Dual.A by Daladje on Sideways Recordings
Kent label Sideways may reside far from the madding crowd, but this splendid isolation doesn’t remove them far enough to lose the pulse of the house music scene. What it does allow for is a path that’s not diverted by the capital’s trends, and over the past three years they’ve nurtured a growing list of homegrown talents that’s garnered them attention from some of the scene’s keenest ears. 2012 marks a departure though, with the first of a pair of EPs from Dadadje, a Miami-based producer who, while carrying on the label’s loose m.o. of tracks from across the house music spectrum that centre in on the groove, shows loftier ambitions, musically and geographically.
What You Think You Know opens the trio by combining a wash of reverb-laden elements, which swim around the track’s core chord structure, giving it room to breathe. There’s no wild twists and turns, but nor are they needed as the melody slowly unwinds. The Bottom Of The Sun goes deeper, ploughing a simmering furrow of low-end sub and rides that opens into a jazzy, percussive framework punctuated with echoed fx and disembodied vox. The most energetic of the three, Can’t Be Juxtapose, takes a similar revolving chord pattern as the opener, but african percs, vibrant fx and vocals combine with vim and vigour to once again make a simple arrangement come to life.
Fat Controller EP – Martin Dawson and Glimpse and Alex Jones on Hypercolour
Most of the labels that emit EPs like sweets do little more than dilute the music they seek to publicise, and in the process manage to flood the scene with music that puts off many but the most ardent selectors willing to wade through hundreds of releases a week. Some have, however, earned the right to attack on many fronts, and Hypercolour’s cadre of labels happily release at will and escape this reputational blemish through a combination of sheer quality inventiveness. The main imprint is a case in point, with one release to the next confounding conformity, with the full-on rave of Groove Armada, Mosca’s garagey Eva Mendes EP and Huxley’s soul-drenched Let It Go already pockmarking 2012 as another vintage year.
Adding Martin Dawson, Glimpse and Hypercolour honcho Alex Jones to this list only enhances it, with a track from the regular production duo and a second from Glimpse and Jones. The Fat Controller starts innocently enough, for a few bars at least, before a rasping b-line, slappy rides and distorted male vox grabs it by the balls, letting the Dawson and Glimpse have unashamed fun with the shackles off. A remix from heavyweight Roman Flugel transforms its snarl into a beautiful, meandering cut of airy deep house, its bassline replaced with twisting melodies, clicks and offbeat sonic flourishes. Jones and Glimpse’s Faulty Female clearly bares the former’s penchant for meaty percs and muscular arrangements, but it’s an effective partnership, marrying more submerged vocals and urgent synth notes in a late-night headtwister.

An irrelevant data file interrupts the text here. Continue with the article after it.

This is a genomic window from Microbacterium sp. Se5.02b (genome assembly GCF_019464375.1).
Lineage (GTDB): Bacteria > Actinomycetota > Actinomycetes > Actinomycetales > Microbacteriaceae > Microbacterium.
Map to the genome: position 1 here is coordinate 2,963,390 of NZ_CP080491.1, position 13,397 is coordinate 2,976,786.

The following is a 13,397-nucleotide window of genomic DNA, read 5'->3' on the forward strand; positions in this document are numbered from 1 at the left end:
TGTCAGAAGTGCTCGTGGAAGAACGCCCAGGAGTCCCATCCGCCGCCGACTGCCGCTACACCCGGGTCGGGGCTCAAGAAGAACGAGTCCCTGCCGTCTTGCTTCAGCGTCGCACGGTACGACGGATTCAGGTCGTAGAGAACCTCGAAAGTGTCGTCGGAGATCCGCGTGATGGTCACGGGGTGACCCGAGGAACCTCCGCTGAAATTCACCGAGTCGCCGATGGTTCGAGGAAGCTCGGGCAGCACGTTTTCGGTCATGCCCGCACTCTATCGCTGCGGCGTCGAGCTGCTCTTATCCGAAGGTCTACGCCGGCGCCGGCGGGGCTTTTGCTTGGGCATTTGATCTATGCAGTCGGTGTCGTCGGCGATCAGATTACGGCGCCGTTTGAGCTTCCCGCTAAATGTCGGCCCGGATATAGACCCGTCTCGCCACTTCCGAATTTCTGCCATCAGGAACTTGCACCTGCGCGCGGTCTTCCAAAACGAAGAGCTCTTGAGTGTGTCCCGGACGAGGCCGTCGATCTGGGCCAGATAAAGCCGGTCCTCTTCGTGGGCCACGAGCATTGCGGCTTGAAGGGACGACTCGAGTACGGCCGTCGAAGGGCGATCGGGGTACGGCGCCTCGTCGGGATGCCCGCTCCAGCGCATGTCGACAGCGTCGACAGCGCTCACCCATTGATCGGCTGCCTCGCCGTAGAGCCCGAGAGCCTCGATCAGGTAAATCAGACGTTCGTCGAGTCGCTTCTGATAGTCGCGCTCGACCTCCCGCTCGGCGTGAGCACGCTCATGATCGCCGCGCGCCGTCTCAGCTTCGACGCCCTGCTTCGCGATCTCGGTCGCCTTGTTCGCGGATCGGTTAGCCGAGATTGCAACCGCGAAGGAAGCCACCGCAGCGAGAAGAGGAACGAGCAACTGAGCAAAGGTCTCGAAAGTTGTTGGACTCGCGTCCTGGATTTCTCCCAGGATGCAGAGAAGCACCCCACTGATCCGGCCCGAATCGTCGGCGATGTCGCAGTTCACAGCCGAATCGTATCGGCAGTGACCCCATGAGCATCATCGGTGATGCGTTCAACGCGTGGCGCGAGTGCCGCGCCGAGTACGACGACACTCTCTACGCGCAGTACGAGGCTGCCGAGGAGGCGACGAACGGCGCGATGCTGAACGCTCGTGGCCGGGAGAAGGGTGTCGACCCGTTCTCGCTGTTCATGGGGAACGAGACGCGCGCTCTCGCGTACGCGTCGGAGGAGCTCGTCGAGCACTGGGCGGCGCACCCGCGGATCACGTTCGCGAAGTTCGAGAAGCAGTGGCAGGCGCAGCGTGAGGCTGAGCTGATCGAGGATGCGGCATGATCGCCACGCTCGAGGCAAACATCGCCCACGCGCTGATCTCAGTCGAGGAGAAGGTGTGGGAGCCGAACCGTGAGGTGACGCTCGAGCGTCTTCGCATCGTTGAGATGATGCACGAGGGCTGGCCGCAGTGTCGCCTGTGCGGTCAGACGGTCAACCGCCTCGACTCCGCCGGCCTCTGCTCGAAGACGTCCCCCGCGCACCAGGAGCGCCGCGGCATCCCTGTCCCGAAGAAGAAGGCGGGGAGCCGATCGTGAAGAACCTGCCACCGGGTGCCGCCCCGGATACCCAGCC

Turn You Out feat Ya Kid K by Matt Tolfrey on Leftroom
When he’s not busy A&Ring one of the UK’s most successful labels, DJing across the globe and lending his skills to the likes of Culprit, Murmur and Crosstown Rebels, Matt Tolfrey even allows himself a stint at the controls of Leftroom. In fact, the last twelve months have seen the most fecund period of his seven-year stint at the helm of the much-loved imprint, with a debut album – Word Of Mouth – on the horizon. Turn You Out is the first sneak preview we get, and it should point to an appetising experience, as he enlists the talents of Technotronic vocalist Ya Kid K for an unadulterated dancefloor cut.
Brimming with energy from the off, the punchy bassline and crisp claps and hats fire Turn You Out straight at the peak time, but as with much of Tolfrey’s work it’s more subtle as it progresses. The vocal may be dominant, but the soft keys and pads take off some of the edge that other producers could’ve easily left, and the result is much more of a changing groove than its opening suggests, not so far removed from a muscular follow-on from his outstanding EP with Kate Simko. This is especially in evidence in the Dub, which strikes a more focussed path, and the Instrumental, which highlights the track’s deft touches with the vocal stripped away.